Researchers at the National Astronomical Observatory of Japan have developed a new method, achieving 100-fold improved precision in insulator permittivity measurement.
Permittivity signifies the response of electrons within an insulator when subjected to a voltage. This value holds significance in comprehending radio wave behaviour through insulators. In the evolution of telecom equipment, precise permittivity assessment for materials in circuit boards and structures is vital. Radio astronomy likewise demands knowledge of component permittivity in radio receiver construction.
Researchers at the National Astronomical Observatory of Japan have invented a new technique, achieving 100-fold enhanced precision in insulator permittivity measurement. This advancement is poised to bolster the creation of high-sensitivity radio receivers for radio telescopes and aid the progression of “Beyond 5G/6G” devices for next-generation communication networks.
Creating an electromagnetic wave propagation calculation approach, the researchers have developed an analytical algorithm for precise permittivity determination, avoiding approximations. The team applied this novel method to assess the lens material in an Atacama Large Millimetre/submillimetre Array (ALMA) receiver under development. The technique is poised to impact radio telescope component design and the creation of high-frequency materials and devices pivotal for achieving next-gen communication networks. A 100-fold reduction in approximation-related errors accelerates the development pace significantly. Inaccurate measurement of individual material permittivity could lead to the final product falling short of the intended performance. Precise knowledge of permittivity from the design phase minimises trial and error and trimming costs.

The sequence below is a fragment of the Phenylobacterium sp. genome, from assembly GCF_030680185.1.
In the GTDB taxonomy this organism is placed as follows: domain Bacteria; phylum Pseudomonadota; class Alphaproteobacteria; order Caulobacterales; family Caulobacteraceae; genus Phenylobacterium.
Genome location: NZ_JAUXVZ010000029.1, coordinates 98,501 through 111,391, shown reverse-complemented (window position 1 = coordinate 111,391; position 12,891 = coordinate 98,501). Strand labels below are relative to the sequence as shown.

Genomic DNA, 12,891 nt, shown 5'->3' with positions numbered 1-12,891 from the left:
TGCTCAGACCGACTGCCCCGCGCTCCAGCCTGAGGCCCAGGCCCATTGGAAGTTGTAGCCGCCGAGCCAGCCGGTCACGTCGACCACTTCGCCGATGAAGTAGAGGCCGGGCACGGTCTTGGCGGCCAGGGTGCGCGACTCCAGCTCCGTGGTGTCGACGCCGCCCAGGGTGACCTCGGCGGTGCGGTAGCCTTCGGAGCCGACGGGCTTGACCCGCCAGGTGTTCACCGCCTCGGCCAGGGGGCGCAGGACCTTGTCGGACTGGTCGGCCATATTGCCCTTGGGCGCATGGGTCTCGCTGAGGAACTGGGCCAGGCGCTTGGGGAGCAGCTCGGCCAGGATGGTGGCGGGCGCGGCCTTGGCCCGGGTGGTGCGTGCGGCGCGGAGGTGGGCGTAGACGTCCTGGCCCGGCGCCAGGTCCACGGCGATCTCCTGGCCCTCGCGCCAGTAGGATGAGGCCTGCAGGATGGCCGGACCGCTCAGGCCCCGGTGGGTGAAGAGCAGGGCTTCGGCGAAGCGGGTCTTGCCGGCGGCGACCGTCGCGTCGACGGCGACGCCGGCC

Traditionally, multiple methods are employed for permittivity measurement. One accurate approach is the “resonance method,” requiring precise processing of materials, sometimes just a few hundred micrometres thick, to place within a resonator. A drawback is its limited applicability to specific frequencies. As various materials’ permittivity needs measuring during device development, relying on high-precision processing for each assessment elongates the development timeline. Conversely, the “free-space method” offers fewer constraints, yet it leans on approximations to analyse results, introducing errors that hinder precise measurement.
The team aims for further technological innovation, blending insights from astronomical instrument development with those from communication technology advancement.
Reference: Ryo Sakai et al, Accurate Free-Space Measurement of Complex Permittivity With the Angular Spectrum Method, IEEE Transactions on Terahertz Science and Technology (2023). DOI: 10.1109/TTHZ.2023.3272041